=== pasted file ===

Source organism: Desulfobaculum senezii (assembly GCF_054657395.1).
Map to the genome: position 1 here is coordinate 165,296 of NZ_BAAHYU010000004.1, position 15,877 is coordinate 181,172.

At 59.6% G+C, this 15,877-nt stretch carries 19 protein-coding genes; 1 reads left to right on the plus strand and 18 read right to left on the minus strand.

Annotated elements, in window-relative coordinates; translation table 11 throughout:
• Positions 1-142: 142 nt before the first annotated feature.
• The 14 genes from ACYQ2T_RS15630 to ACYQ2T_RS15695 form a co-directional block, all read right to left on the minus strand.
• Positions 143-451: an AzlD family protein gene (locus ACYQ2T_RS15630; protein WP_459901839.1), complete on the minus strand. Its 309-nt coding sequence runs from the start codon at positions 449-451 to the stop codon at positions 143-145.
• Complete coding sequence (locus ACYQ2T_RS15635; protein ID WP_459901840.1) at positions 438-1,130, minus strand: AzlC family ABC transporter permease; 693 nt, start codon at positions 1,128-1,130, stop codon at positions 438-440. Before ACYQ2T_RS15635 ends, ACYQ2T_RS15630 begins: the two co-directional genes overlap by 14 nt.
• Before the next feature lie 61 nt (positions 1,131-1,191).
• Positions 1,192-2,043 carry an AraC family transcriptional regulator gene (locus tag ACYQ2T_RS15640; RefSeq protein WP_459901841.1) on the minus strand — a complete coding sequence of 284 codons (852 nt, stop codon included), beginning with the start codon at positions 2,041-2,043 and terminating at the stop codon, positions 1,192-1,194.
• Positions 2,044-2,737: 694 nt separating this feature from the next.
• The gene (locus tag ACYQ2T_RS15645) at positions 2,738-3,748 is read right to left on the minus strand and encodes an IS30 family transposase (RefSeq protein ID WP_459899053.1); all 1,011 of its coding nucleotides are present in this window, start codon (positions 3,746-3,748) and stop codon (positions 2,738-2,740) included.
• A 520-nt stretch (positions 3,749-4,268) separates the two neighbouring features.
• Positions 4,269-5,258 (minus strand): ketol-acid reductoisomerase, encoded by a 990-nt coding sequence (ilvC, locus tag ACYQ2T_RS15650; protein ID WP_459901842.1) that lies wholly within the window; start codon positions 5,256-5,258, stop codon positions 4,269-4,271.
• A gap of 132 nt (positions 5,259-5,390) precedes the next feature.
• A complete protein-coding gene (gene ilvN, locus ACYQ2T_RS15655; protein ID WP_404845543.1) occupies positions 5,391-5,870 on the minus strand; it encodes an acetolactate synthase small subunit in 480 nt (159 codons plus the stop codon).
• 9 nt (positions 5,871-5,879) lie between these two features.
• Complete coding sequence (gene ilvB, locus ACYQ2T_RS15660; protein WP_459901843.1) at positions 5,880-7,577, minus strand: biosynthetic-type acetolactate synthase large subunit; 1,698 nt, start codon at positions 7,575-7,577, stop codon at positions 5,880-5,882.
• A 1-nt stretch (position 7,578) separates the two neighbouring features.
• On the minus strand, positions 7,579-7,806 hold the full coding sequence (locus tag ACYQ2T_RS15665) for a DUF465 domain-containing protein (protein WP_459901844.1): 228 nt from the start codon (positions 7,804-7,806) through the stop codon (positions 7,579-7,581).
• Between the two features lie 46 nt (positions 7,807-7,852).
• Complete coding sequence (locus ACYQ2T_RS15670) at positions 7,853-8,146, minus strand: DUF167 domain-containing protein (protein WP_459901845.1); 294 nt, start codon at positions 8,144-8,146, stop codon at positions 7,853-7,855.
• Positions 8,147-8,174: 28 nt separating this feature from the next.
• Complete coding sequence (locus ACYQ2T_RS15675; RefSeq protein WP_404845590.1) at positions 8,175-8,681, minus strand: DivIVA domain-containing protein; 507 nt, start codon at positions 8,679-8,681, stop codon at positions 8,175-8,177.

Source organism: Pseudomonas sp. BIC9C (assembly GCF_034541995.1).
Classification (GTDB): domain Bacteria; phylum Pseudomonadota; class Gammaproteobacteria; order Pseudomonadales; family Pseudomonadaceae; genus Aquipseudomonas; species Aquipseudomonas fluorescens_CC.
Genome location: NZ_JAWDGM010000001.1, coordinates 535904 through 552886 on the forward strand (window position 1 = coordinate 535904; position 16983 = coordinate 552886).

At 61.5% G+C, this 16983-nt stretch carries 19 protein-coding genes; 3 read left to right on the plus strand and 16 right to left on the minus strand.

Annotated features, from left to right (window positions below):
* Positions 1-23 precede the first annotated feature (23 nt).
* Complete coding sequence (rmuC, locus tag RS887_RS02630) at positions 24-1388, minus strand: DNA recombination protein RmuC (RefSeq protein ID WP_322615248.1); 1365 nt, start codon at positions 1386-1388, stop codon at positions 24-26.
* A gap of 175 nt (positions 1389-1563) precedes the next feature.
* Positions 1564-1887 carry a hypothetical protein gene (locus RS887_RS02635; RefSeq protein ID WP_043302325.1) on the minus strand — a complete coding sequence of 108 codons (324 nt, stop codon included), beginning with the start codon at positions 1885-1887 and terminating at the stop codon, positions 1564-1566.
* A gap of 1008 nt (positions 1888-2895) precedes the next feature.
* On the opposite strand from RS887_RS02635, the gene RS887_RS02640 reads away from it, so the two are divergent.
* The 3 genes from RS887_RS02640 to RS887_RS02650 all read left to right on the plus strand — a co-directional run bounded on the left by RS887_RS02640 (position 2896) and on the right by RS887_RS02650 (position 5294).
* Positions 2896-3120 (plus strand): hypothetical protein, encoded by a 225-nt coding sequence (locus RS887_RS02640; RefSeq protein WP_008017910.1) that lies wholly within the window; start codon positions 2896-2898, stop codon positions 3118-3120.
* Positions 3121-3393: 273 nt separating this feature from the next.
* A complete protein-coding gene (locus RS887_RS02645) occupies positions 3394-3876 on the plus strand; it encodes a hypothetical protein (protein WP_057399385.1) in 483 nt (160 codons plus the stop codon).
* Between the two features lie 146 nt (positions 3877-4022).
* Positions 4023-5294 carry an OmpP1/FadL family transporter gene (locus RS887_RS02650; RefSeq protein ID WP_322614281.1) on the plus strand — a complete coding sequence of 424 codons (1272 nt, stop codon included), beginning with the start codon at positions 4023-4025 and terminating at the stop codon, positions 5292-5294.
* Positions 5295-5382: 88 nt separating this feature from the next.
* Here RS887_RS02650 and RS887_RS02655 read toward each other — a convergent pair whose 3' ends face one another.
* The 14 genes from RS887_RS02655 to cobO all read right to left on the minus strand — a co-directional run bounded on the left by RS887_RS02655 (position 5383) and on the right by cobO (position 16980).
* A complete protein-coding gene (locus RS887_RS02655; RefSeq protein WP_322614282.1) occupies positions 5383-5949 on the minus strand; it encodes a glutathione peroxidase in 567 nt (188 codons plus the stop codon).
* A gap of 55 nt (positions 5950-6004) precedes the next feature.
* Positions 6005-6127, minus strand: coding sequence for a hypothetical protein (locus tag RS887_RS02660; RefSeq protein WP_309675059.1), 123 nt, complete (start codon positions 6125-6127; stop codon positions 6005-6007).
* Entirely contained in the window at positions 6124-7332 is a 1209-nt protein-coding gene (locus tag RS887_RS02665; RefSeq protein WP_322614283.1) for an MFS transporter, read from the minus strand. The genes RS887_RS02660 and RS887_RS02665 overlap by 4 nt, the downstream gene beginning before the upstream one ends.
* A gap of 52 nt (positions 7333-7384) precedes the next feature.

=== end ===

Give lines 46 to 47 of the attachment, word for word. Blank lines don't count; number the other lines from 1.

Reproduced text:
* A gap of 55 nt (positions 5950-6004) precedes the next feature.
* Positions 6005-6127, minus strand: coding sequence for a hypothetical protein (locus tag RS887_RS02660; RefSeq protein WP_309675059.1), 123 nt, complete (start codon positions 6125-6127; stop codon positions 6005-6007).